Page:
Getting Personal at CIDM

Donna Marcotte, Independent Consultant

The official theme for this year’s CIDM conference was collaboration and “teaming”. (For a complete definition of teaming, see the conference web site and Bill Hackos’ review of one of this year’s two conference theme books, Teaming—How Organizations Learn, Innovate, and Compete in the Knowledge Economy by Amy C. Edmondson.)

Topics and presentations related to collaboration and teaming are often about the business processes, “mechanics,” and perhaps the “politics” of these processes, which are all very important. However, the very essence of collaboration and teaming is about people; as savvy technical communicators, we’ve known this for a very long time (Hello! Customer audiences/users are people! So are our colleagues!). It seems the broader business communities are catching on to this too. So, as usual, this year’s CIDM presentations were packed with useful process information based on the real-world practices and experience of our colleagues. But many presentations this year also had some very human, personal aspects that caught my attention; I’m sharing some of my impressions from these sessions here.

Impressions from Some Sessions: People at the Center

Keynote Address. Allison Cerra, one of the co-authors of the second conference bookTransforming Business: Big Data, Mobility, and Globalization, started out a bit controversial but delivered an amazing talk that resonated with attendees throughout the rest of the conference.

Allison and her colleagues have done quite a bit of research on generational audiences and workers, looking at traits of different generations, namely Baby Boomers (born 1946-1964), Generation X (born 1965-1977) and Millennials (born after 1978). Allison, herself a “Gen Xer,” began her presentation by lamenting about the fact that before the end of the week she would be turning (gasp!) 40 years old. Needless to say in a room of mostly Boomers, she did not get a lot of sympathy.

As I told her following her presentation (when I asked her to sign my copy of her book, which she so generously provided to conference attendees), being a Boomer myself, she almost lost me with her introduction but recovered nicely. I found her captivating as she talked about the key events that shaped each generation, the “defining” personality trait of each generation, and implications for marketing, communication, and motivation. One of her final key points was the importance of “being human” in a world where we are all bombarded with information 24/7. And she very much “walked the human walk,” deliberately (but genuinely) making and maintaining eye contact with audience members throughout her talk. I looked around at the audience during her talk and could see I was not the only one drawn in.

I say that Allison’s talk resonated with the audience because throughout the rest of the conference, I think every additional speaker referred back to her presentation—either by identifying what generation they were in or by citing one of the many interesting points she made and highlighting relevance to their presentation (as good communicators do, connecting the points to drive home the message.) She sewed a thread that really connected everyone—despite our generational differences.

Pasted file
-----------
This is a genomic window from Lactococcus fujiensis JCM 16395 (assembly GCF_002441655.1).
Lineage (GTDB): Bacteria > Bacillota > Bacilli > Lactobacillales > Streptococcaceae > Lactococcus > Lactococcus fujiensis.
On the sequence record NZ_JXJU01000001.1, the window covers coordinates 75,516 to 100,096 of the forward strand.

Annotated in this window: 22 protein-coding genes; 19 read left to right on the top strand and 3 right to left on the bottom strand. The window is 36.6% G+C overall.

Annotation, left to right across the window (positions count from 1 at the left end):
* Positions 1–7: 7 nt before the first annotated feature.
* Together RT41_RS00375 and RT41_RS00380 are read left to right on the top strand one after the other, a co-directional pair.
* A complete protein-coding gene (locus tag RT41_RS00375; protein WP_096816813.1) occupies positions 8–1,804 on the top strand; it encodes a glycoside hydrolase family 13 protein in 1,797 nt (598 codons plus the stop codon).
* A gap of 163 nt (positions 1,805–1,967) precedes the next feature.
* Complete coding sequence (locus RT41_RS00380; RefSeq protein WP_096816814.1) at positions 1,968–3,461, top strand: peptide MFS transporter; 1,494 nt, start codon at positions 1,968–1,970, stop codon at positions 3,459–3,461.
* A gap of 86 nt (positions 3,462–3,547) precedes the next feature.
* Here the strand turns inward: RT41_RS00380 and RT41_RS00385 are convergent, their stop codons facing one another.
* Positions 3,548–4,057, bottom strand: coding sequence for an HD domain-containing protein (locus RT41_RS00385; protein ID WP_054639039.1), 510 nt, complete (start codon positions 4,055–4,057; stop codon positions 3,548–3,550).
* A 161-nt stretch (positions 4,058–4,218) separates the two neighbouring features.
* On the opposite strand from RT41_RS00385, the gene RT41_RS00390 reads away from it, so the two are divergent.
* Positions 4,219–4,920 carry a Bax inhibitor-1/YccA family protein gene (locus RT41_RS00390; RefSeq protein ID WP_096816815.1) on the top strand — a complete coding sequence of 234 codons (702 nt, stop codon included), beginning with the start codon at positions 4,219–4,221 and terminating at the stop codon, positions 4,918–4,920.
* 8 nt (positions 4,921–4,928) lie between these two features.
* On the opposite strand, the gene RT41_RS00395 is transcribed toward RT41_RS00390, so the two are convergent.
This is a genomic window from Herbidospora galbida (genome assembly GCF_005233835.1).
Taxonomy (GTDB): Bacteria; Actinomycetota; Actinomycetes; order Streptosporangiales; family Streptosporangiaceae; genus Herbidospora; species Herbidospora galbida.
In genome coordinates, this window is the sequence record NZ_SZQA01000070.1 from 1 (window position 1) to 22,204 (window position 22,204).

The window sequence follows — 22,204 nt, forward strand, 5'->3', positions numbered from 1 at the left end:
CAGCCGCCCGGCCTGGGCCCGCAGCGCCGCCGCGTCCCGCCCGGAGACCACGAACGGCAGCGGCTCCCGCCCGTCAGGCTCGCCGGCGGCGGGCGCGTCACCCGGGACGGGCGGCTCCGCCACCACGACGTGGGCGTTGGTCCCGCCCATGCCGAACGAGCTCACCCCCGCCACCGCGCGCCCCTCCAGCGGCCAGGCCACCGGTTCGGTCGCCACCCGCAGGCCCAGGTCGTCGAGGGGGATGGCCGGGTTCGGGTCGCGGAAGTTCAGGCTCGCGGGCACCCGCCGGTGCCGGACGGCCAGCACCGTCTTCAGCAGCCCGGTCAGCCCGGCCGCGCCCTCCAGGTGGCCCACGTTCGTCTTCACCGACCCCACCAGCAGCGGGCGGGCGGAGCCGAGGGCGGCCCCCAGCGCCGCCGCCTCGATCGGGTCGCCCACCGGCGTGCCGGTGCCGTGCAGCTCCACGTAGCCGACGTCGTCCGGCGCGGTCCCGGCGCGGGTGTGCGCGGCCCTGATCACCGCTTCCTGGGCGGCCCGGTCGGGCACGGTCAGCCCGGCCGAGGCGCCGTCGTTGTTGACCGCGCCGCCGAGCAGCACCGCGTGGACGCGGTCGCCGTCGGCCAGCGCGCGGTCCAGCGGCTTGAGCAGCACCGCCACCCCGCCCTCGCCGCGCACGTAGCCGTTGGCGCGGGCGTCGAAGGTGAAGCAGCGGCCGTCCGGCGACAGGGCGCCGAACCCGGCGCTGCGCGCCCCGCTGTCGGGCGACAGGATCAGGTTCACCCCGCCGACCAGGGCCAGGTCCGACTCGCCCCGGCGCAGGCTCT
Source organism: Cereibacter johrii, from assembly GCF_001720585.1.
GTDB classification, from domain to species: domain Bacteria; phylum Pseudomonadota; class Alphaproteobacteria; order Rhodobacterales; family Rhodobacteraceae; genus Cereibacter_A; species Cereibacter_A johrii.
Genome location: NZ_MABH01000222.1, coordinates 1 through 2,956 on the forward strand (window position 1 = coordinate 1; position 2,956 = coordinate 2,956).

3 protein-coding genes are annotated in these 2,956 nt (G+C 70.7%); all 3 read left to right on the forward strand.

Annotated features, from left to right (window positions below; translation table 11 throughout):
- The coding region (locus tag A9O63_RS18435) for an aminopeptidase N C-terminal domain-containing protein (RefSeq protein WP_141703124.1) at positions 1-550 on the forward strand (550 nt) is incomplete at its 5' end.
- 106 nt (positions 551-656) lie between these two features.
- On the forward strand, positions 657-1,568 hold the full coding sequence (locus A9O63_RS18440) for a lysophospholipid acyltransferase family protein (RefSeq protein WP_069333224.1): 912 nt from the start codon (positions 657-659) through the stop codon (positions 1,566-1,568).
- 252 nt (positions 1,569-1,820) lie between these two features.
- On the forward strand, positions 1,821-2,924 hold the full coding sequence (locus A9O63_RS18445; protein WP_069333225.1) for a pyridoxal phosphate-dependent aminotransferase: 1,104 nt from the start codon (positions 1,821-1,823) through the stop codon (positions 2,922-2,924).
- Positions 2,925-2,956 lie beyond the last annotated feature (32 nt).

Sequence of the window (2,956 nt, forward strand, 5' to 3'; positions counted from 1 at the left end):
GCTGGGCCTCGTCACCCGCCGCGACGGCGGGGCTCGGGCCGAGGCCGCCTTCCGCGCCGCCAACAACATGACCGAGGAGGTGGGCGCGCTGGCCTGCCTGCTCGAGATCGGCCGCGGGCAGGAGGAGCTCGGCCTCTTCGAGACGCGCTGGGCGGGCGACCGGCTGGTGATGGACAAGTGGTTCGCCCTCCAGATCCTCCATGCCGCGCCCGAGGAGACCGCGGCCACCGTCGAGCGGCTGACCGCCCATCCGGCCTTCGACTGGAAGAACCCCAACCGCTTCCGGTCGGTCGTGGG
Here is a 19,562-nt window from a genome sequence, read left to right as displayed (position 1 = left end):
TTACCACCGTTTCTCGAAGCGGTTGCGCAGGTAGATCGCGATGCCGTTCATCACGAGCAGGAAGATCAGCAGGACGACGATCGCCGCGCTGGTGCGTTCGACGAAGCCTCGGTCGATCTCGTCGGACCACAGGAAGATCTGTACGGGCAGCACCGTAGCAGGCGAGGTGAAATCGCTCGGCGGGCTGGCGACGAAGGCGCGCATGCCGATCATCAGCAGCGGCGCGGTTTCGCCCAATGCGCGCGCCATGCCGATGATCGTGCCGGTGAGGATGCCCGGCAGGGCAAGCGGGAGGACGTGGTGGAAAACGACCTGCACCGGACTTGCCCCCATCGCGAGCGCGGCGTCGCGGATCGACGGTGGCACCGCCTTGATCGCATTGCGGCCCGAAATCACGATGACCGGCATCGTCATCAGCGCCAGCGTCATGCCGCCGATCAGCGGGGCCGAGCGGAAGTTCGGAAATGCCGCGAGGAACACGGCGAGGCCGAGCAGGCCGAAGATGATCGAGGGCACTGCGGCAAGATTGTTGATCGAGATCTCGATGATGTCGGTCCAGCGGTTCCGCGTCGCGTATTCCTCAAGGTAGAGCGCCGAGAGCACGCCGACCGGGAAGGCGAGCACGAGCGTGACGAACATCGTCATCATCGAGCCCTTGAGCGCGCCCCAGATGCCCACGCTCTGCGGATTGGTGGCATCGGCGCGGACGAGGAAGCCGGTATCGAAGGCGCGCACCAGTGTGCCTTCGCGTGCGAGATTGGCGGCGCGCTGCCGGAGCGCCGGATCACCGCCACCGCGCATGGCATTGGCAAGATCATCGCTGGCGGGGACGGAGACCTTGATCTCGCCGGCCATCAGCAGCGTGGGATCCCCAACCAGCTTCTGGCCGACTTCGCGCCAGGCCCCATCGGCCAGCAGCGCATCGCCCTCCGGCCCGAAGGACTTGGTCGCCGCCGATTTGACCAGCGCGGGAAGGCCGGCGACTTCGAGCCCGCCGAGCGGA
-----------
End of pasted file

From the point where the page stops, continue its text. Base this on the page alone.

Joining In: Your Place in the Customer Conversation. The trio of Chris Gale (Splunk), John Frazzini (VMware, Inc.) and Michele Marques (BMC Software, Inc.) kicked off the member sessions with a panel presentation on how each of their software company employers are working to better engage with their customers. This session offered a lot of the “business process” aspects I mentioned above (for example, finding out who in your company is already engaging with customers, setting specific goals, and measuring results), but they each also had a strong emphasis on “being real” with their customers.

A standout example to me was Chris describing his company’s online environment where their users can, and do, literally “hang out” online all day, with access to blogs, a Wiki environment, and live chat, using these resources to help them do their jobs. He gave a great and human example about how he posted some incorrect information about some changes in licensing. In the online environment, he and his coworkers were able to very quickly discover the error (if I recall correctly, one of his coworkers discovered it from the post and brought it to his attention), apologize, and correct it. These kinds of human interactions actually seemed to strengthen credibility with customers in the online community. That is, customers recognize that no one is perfect and appreciate an earnest apology and quick resolution to the issue.

Don’t Talk Nerdy to Me. Doug Kim, Microsoft’s managing editor of Office.com, gave a lively and informative talk on Microsoft’s efforts to change the voice of their customer communication, including error messages and documentation, from notoriously difficult-to-understand “techy talk” to something more human, friendly, and helpful.